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monkeyracing
2011.07.14, 02:13 AM
Hi guys, looking for advice for my club. We're pondering the idea of firing up a new class and Mini-Z fits the bill. Just wondering about the best place to purchase anywhere from 1 to 40 complete rigs (shame that these things are so radio specific) and also curious about batteries.

We're a well established club that's always moving forward and, as a result, have sort of lost our truly affordable entry level class to the brushless and hop-up gods, so we're in the market for a new one. A purely stock class Mini-Z, maybe?

SO:

1. Where to buy and
2. What's the deal with rechargable AAA batteries? Charge rates? Just want to be sure we don't have to sit around trickling power in at 250mah or anything like that.
3. How do these little guys run on carpet? We run a very low pile office type carpeting now (like ozite, but cheaper and much more durable) and it works very well for 1/10-1/12 scale cars.

Thanks for your help!

Jim

LED
2011.07.14, 05:34 AM
Hey

First off all I think its wrong concidering mini-z to be a step in class for bigger scales. Because they are smaller doesnt mean they are easyer to drive.
Besides that...

Where to buy. I think if you contact one of the larger stores or kyosho themselfs and say you want to buy 40 sets the will probably give you a good deal.

Batteries. You can always charge AAA batteries at 1C. Most of the time a little higher Altough not realy necessary. If you have 4 sets you can last a while before you ran out of batteries to drive on one evening.

They run great on carpet. Alot of clubs run on carpet. Its a mather of finding the richt tires for the job. But I'll that for the guys with experience on carpet.

Hope this helps.

monkeyracing
2011.07.14, 04:52 PM
Hi, thanks for the reply. I suppose to clarify my thought about them being a starter class, I should say it's more about them being A) a totally stock class B) a class that is therefore also more affordable and C) less intimidating for newer/younger racers.

Our Tamiya mini class has been our bread and butter for some time, but like all types of racing, it has evolved. What began as a darn near stock, super cheap idea has become much more competitive and expensive. It's still cheap compared to touring cars, but compared to a few years ago when all you needed was the basic car, an AM radio and a $13 Nimh stick pack, it at least doubled. Not cool for a 10 year old kid and his dad (on a budget) who happen to wander past our door after hockey practice.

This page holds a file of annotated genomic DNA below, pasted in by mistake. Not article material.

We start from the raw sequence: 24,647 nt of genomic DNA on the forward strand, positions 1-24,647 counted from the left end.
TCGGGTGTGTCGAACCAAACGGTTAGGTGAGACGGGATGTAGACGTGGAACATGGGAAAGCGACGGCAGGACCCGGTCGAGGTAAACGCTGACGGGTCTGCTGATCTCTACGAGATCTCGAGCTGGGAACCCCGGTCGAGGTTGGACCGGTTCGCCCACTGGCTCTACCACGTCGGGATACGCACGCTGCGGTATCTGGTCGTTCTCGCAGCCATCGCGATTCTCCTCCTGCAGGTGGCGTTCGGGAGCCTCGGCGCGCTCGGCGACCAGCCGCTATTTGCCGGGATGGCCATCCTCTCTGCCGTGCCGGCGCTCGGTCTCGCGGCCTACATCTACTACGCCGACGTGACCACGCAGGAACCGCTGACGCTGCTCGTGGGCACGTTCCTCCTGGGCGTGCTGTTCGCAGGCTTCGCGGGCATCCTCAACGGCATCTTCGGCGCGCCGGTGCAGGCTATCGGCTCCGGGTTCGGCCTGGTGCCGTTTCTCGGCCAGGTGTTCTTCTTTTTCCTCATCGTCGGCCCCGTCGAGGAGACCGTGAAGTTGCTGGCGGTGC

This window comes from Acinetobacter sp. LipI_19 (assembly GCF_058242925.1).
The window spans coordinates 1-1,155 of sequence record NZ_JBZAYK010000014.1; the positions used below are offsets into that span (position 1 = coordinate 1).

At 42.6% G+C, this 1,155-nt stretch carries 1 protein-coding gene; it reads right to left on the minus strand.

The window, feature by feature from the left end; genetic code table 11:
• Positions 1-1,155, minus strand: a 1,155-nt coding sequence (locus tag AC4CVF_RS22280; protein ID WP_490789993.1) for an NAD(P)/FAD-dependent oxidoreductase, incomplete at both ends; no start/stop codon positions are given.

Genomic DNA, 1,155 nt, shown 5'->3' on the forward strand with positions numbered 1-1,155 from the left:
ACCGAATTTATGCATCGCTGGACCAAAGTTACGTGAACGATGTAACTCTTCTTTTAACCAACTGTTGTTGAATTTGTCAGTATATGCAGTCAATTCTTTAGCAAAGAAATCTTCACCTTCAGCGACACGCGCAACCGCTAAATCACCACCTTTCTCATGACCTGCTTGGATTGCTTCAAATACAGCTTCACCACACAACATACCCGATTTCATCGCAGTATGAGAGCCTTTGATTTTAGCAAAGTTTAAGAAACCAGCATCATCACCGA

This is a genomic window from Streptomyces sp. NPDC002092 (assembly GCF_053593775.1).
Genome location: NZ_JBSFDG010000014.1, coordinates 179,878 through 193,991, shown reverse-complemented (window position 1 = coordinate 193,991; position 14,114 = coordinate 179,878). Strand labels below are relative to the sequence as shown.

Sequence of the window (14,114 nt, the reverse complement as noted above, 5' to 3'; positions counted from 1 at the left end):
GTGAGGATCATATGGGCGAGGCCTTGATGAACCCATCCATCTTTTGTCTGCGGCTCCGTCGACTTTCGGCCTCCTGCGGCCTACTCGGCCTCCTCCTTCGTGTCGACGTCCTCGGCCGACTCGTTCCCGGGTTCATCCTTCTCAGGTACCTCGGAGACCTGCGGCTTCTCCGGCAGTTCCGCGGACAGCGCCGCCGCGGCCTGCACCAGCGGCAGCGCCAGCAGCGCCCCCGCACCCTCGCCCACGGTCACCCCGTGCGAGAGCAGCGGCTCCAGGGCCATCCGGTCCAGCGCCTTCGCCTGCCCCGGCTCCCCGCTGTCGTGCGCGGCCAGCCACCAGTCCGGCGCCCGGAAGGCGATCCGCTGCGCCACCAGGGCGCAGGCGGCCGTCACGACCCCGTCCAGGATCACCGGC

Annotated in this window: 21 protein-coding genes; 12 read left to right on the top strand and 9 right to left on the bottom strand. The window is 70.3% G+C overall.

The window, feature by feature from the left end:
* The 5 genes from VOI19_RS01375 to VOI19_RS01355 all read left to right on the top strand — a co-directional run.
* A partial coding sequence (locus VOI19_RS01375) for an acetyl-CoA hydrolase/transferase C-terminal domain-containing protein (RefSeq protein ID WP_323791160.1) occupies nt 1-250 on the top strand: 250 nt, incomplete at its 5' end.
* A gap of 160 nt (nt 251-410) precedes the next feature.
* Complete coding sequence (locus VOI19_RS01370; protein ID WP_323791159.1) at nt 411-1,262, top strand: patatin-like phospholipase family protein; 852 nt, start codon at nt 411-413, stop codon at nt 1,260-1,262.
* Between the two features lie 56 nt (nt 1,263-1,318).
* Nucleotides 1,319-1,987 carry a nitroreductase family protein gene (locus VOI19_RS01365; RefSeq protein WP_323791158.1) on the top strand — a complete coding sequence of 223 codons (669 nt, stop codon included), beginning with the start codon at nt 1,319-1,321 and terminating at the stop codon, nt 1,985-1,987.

These little guys look like fun to me and if we can keep the cars stock for at least a year, I'll be thrilled. As with all things RC, everyone wants to go faster eventually, so mod classes will evolve.

Thanks again.
Jim

color01
2011.07.14, 05:30 PM
As for the tire recommendation, what tires are you currently running with your larger scale cars? If it's rubber with traction compound, the rubber laid down on the racing line will provide sufficient traction to Mini-Z's running even normal tires -- you could spec a Kyosho 40 radial up front and Kyosho 20 radial in the rear and carry only these tires in your shop and the Box Stock Mini-Z's all the way up to Open Mod would be fine. There are carpet-specific tires made for Mini-Z, however they usually contain a high percentage of silicone, and will grease the track up for your rubber-tired 1/10's unless they also use silicone. That's one thing to keep in mind, once you go silicone you can't go back, unless you want your track to become a rally stage.

monkeyracing
2011.07.14, 06:51 PM
Color01: Good information, thank you! I was curious about silicone tires. We'll be running these cars on a separate piece of carpet one way or the other. The 2/30/40 series rubber tires seem like the best option for a spec series.

Shop? I wish. We're just a club that currently rents a large community hall on weekends. Every time we race, we have to roll out our 36' x 80' track, lay down the boards, set up the timing system, set up pit tables...it's a pain, like it is for most clubs. There is another club in town that is fortunate enough to have a permanent home that they only have to tear down a couple times a year. Even though the floor under the carpet is a little lumpy, I envy them.

LED, how do you go about charging the batteries? Are they built into packs or still loose cells?

EDIT: Nevermind about the charging question. Just found the answer: Charging racks. Guess I'll be building of of those!

Jim